I caught a showing of the classic suspense film The Bad Seed this past Halloween week on TCM the other night. There were no commercial ads to break up Rhoda Penmark’s murder spree; no light in the background to filter the slow dawning of devastating knowledge for Rhoda’s mother. Ahead of its time in the early fifties, the short novel by William March captivated me when I read it in one sitting back in junior high. Soon after, when I finally watched The Bad Seed for the first time, I kept a watch on all those classmates of mine who placed such a high degree of importance on being overly gracious with dimple-faced kindness.
Patty McCormack was born to play Rhoda Penmark. She exudes guile and a practiced insouciance. Eight-year-old Rhoda is an only child of a military family, and once again, the doting father has to leave his girls alone for a long stretch of time. Her mother, Christine Penmark, portrayed by the winning actress Nancy Kelly, is slow to catch up to the audience, and this is part of the suspense: when will she finally realize her daughter is a monster? After one of Rhoda’s classmates mysteriously drowns at a school picnic, Christine soon discovers her daughter feels no empathy whatsoever.
Leroy Jessup, played by the amazing character actor Henry Jones, recreates his Broadway role as the maintenance man in the apartment building. Leroy is the only one who immediately sees through Rhoda’s pretty facade. He understands her evil mindset because he covers up his own dark side as well. Leroy’s interactions with Rhoda throw the nurture versus nature argument going on at the time in psychological circles into the forefront. Are monsters born or does environment play the formational role? That is one of the questions the movie asks. Crimes committed by children were slowly on the rise in this time period, rising acts of juvenile delinquency, and The Bad Seed puts the debate front and center. Even Monica Breedlove — played with gossipy charm by Evelyn Varden — the doting “Aunt” to Rhoda, the Penmark’s landlady who lives upstairs, claims to be an expert in psychotherapy and to have once been a patient of Sigmund Freud. In a strangely funny turn, this woman, with all her psychological insight, remains blinded to Rhoda’s evil inner persona, which shows how brilliant a manipulator the child is.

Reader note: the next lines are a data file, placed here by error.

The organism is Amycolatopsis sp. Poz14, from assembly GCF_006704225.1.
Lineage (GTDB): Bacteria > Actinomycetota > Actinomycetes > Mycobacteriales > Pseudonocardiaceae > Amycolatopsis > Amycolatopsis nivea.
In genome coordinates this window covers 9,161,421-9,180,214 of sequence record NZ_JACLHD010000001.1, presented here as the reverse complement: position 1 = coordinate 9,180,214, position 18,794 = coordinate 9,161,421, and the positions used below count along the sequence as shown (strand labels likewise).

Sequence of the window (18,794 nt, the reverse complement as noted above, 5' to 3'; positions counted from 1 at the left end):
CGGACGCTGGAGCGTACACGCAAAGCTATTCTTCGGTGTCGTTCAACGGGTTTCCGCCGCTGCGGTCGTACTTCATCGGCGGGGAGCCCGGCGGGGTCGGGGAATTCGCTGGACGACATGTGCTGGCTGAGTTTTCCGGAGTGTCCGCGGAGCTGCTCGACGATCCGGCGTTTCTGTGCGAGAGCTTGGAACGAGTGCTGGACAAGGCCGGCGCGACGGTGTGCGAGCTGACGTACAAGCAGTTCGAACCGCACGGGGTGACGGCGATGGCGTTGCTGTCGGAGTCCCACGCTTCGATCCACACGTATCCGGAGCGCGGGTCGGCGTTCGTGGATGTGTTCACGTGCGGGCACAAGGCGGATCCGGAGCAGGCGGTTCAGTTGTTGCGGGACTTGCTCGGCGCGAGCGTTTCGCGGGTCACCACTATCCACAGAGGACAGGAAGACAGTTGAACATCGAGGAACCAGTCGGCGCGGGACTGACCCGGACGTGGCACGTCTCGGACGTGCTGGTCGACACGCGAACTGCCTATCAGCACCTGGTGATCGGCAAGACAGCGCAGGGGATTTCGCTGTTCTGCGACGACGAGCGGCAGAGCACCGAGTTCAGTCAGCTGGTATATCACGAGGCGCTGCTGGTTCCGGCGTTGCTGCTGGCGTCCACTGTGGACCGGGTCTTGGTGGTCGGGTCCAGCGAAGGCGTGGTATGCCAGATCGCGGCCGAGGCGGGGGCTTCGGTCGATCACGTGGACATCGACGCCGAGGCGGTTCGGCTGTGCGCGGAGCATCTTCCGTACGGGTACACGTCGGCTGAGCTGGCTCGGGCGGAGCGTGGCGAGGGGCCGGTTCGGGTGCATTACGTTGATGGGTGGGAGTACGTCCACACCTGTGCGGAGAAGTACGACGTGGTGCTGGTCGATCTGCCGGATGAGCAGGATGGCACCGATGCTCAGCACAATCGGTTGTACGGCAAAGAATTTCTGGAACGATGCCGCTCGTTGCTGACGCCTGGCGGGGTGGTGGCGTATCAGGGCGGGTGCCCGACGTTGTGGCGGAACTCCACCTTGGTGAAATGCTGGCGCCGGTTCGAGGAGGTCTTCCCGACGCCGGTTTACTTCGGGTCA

The word sociopath wasn’t used back when the novel was written, but March wrote about a girl without a conscience who killed to get every wish in a way that is very realistic. He researched real-life serial killer Belle Gunness as part of the back story, and all this comes out in a shocking reveal.
The Bad Seed is bloodless. There is no violence depicted onscreen. Everything is off stage, so to speak, with the horrific aftermath to deal with. The utter lack of emotion in Rhoda is the key to further tragic events that unfold in the film.
Hortense Daigle, played by the brilliant Eileen Heckart, shows up drunk to confront Christine Penmark and get to the bottom of why her boy ended up dead. The scene is shattering.
Patty McCormack still acts and showed up in recent character roles on Grey’s Anatomy, The Sopranos, and Entourage. She and Eileen Heckart both received Golden Globe and Oscar nominations for their supporting roles.
Watch out for sociopaths in blonde pigtails, a look that has taken on iconic proportions, with slight tweaks over the years. I hope you can discover The Bad Seed on DVD or Television for the first time if you’ve never had the experience. And if you haven’t seen it in awhile, why not make it your next choice?
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